I’ve written previously about the phenomenon called the “summer slide,” a measurable drop in reading and learning skills among children who don’t get to do any reading during the summer months.
As summer 2020 approached, I heard from a number of parents concerned by news reports about learning deficits now reported in children that were caused by pandemic’s impact on instruction in many schools.
Students who had little or no high quality online learning in the past three months, the reports assert, could be subject to a gap in learning that will be compounded by an additional two or three months of summer holiday without any instruction or opportunities to read. This turns the summer slide into the “Coronavirus Summer Slide.”
It is true that there’s a measurable gap, established by literacy researchers, in the reading levels of children who read enough during the summer and those who don't. The summer slide has never been a concern voiced to me by ACDS parents, but or the first time in a dozen years, parents started asking me recently to recommend summer tutors or academic enrichment programs, or provide other suggestions to help prevent the Coronavirus Summer Slide.
My response has been uniform: This summer, make sure your children get to be children, to play outside and have fun, and give them plenty of opportunities to read and be read to. Period. We’ll do the rest.
What children need in the summer, especially this year after three months of staring at screens, is unstructured independent and social play -- to the extent they can safely be social this summer -- preferably outside. This means making mud pies, looking for bugs, climbing trees, going for walks and hikes in the woods, riding their bikes. Nan Hunter likes to say, “All children need to be happy is fire, dirt, and water.” And summer is the time we need to let children recharge, rejuvenate, and just be children.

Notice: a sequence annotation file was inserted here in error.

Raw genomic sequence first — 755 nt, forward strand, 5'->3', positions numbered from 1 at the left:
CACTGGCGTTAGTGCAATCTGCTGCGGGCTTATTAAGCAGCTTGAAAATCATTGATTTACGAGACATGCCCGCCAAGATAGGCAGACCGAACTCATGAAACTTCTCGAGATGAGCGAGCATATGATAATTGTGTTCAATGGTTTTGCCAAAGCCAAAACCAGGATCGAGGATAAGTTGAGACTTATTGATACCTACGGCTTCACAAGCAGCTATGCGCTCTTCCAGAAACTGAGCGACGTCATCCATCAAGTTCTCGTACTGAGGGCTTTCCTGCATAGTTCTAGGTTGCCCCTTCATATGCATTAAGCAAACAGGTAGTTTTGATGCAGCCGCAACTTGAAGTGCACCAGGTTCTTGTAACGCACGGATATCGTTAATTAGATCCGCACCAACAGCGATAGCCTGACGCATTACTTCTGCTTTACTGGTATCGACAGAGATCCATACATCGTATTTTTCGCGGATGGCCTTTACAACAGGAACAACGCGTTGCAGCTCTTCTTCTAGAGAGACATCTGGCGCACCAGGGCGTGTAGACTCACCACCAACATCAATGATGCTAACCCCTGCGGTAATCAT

As far as the Coronavirus Summer Slide, it is a real concern for those children who had little or no instructional enrichment from March to June. That is simply not the case for ACDS students, as Continuous Learning advanced the curriculum in every subject. To prepare for our return to on-campus instruction, our teachers are meeting this week to discuss individual student needs across grade levels, “bridging” as we do every year so they’re prepared to meet those needs and move their classes forward. We will be ready to pick up where everyone left off when we all come back to ACDS in August.
So, with regard to what academic enrichment parents should pursue this summer, my answer is simply “reading.” Studies suggest children who read at least four age-appropriate books during the summer maintain or extend their grade-level reading ability.
Encourage your children to read, read to them, read together with them -- and truly, it doesn’t matter what they read, as long as they’re engaged and enjoying themselves: comic books, graphic novels, e-books, chapter books, child periodicals like “TIME for Kids.” Just read.
A good resource for parents is The International Literacy Association (http://www.reading.org) which publishes a list of age-appropriate books for every grade level. Visit your local library. Our own librarian Ms. Egli also provided summer reading ideas — remember that children need to be involved in choosing the books they read.
Read, read, read.
Enjoy many adventures and a few good books with your children this summer. Four, to be exact. And then, again, we’ll do the rest!
- Articles by Dr. J